Last week, I presented an exciting riddle about 3,000 souls lost, gained, and then lost again (on American soil). I also mentioned the related relational framework (covenant) that may dictate the presence or absence of God’s provision and protection. We’ll unpack it further in this and next week’s articles.
God has sought partnership with His creation from the beginning of human time when He charged the first man, Adam, with caring for what He had made. Adam cultivated the garden and named the animals (Genesis 1:26-30 and 2:15-20). From then, a relational God who endowed humans with the ability to choose Him has regularly sought “I will if you will” engagements.
Probably the earliest example of a covenantal relationship (two-way partnership with terms and conditions) with God was what He shared with Abraham. In Genesis 15:1-21 and 17:1-14, God engaged him to fulfill a promise to provide a way back and redeem creation after Adam and Eve’s rebellion. The relationship was based on an ancient Hittite suzerain-vassal framework that outlined the arrangement between the lord of the land and its occupants. The lord demanded complete devotion and allegiance and a tithe (10%) of what the land produced. His subjects received, in return, protection and provision. It was the standard arrangement in place at Abraham’s time, and it had a preamble that listed affected parties and a historical prologue providing the “basis of obligation.”
Furthermore, the covenantal agreement listed stipulations (terms and conditions), blessings for obedience, and curses for disobedience. Regular readings of the treaty to keep it first and foremost in the participants’ minds was necessary. That God used it should come as no surprise considering that Father and Son have always employed human language, practices, idioms, etc., in communicating with people. The lord-servant arrangement was what Abraham knew. It would have made sense to him. God continued what He had started by reaffirming the agreement through Moses 500 years later.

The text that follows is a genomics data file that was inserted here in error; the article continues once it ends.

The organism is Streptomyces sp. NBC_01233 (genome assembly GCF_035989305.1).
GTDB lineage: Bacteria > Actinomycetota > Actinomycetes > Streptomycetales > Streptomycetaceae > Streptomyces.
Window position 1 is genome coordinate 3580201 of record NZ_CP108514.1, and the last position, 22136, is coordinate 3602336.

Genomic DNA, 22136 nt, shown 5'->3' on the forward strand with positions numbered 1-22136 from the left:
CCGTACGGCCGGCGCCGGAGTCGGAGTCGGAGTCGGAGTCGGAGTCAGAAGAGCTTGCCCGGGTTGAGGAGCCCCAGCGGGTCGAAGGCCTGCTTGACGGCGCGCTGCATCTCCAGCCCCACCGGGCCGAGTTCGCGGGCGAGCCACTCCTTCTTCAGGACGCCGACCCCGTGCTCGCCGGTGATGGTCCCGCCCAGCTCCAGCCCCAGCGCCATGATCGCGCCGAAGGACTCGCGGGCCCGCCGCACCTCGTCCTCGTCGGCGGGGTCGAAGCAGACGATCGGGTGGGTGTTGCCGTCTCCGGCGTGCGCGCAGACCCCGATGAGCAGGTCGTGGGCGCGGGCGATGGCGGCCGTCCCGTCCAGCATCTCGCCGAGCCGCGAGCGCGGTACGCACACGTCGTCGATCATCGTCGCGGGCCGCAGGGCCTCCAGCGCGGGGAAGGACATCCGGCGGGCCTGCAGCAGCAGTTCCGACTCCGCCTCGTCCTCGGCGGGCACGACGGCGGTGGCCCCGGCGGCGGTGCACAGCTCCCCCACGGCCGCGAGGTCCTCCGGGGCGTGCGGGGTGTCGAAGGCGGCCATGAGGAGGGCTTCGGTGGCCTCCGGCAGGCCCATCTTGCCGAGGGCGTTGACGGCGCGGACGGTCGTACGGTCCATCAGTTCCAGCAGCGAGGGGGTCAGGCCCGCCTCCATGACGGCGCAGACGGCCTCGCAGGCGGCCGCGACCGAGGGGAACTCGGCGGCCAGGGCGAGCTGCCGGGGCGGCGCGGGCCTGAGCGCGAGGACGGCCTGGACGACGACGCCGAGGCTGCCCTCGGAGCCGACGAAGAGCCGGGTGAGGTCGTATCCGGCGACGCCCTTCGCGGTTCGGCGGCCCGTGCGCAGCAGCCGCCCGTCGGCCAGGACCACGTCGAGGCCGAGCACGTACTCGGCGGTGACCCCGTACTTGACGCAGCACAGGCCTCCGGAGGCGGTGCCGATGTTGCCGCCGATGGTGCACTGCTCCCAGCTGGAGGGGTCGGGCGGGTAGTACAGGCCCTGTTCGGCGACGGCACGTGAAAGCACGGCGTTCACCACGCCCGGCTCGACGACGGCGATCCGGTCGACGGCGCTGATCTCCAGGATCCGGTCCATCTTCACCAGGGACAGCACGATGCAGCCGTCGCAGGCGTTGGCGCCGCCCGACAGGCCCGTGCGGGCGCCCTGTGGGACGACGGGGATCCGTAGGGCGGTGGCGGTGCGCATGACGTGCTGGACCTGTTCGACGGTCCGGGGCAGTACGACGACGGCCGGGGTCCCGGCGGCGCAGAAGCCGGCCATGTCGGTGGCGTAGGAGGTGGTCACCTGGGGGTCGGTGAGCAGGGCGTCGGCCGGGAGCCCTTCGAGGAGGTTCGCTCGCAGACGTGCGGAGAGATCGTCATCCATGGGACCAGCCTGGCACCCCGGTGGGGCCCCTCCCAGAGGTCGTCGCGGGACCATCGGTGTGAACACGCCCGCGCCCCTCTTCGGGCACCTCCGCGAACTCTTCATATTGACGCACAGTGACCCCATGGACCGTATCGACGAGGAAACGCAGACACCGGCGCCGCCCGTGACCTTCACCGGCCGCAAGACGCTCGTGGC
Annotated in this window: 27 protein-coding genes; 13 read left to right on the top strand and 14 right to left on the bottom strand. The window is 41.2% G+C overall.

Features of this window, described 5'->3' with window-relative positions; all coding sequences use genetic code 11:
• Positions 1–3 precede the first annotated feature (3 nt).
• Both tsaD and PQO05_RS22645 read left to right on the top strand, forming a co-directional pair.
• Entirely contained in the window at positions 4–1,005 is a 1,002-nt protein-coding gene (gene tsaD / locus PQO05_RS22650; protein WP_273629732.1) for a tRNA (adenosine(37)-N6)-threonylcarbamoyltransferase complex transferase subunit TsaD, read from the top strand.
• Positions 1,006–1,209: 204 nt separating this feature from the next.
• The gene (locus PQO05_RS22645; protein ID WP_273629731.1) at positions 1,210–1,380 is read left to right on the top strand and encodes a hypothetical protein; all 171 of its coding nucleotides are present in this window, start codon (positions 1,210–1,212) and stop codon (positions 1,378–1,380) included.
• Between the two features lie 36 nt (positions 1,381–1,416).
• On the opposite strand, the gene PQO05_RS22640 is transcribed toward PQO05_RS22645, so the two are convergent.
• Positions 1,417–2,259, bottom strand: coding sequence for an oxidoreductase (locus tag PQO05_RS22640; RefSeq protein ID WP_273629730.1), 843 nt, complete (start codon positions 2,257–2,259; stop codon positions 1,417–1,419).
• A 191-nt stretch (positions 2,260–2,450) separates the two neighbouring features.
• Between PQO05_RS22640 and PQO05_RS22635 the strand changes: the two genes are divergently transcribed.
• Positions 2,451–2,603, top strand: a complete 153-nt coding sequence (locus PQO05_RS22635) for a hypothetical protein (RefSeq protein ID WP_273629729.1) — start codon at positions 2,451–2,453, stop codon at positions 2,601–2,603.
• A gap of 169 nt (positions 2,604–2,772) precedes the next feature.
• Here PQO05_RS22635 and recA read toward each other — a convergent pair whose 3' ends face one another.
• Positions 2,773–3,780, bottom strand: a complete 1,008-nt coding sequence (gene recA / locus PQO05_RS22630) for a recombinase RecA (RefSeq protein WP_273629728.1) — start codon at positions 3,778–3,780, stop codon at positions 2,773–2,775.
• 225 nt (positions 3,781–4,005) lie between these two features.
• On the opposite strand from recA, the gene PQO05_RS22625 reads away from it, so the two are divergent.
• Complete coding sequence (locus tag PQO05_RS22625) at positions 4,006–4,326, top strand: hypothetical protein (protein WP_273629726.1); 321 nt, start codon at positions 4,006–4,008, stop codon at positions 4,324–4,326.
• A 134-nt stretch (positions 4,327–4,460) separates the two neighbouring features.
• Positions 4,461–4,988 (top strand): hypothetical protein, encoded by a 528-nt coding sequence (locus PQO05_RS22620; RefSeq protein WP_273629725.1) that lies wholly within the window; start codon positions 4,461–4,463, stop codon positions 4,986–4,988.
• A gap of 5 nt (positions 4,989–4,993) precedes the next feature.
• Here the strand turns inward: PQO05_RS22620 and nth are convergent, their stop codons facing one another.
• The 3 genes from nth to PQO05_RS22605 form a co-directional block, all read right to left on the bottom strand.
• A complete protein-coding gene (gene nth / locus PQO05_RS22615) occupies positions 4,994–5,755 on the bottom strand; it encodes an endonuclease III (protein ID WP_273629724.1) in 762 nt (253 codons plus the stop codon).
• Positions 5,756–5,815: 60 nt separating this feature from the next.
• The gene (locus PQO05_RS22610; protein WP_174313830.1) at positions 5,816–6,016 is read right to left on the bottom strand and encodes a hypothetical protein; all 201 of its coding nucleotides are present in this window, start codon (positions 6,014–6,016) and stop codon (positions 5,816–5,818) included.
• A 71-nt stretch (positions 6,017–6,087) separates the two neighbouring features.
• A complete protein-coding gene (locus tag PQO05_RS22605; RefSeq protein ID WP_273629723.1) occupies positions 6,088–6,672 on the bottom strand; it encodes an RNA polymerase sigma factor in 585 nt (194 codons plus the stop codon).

God remembered His covenant with Israel when the people were captives in Egypt (Exodus 2:24). Upon their rescue via Moses, God confirmed the treaty using the same suzerain/vassal framework:
1. Preamble/Title: “I am Yahweh your God . . .”
2. Prologue: “. . . who brought you up out of the land” (provides obligations and motive).
3. Stipulations/Obligations: “You shall have no other gods before me. . . .”
4. Periodic reading of the treaty.
6. Curses and blessings.
Additional covenantal artifacts exist in scriptures such as Deuteronomy 4:32-40, 6:4-25, and chapter eight.
In summary, a God who exercises choice created humans in His image, and He sought reciprocal relationships with willing participants in the Old Covenant (Old Testament). Next week, we’ll see that this is still the case in the New Covenant (New Testament).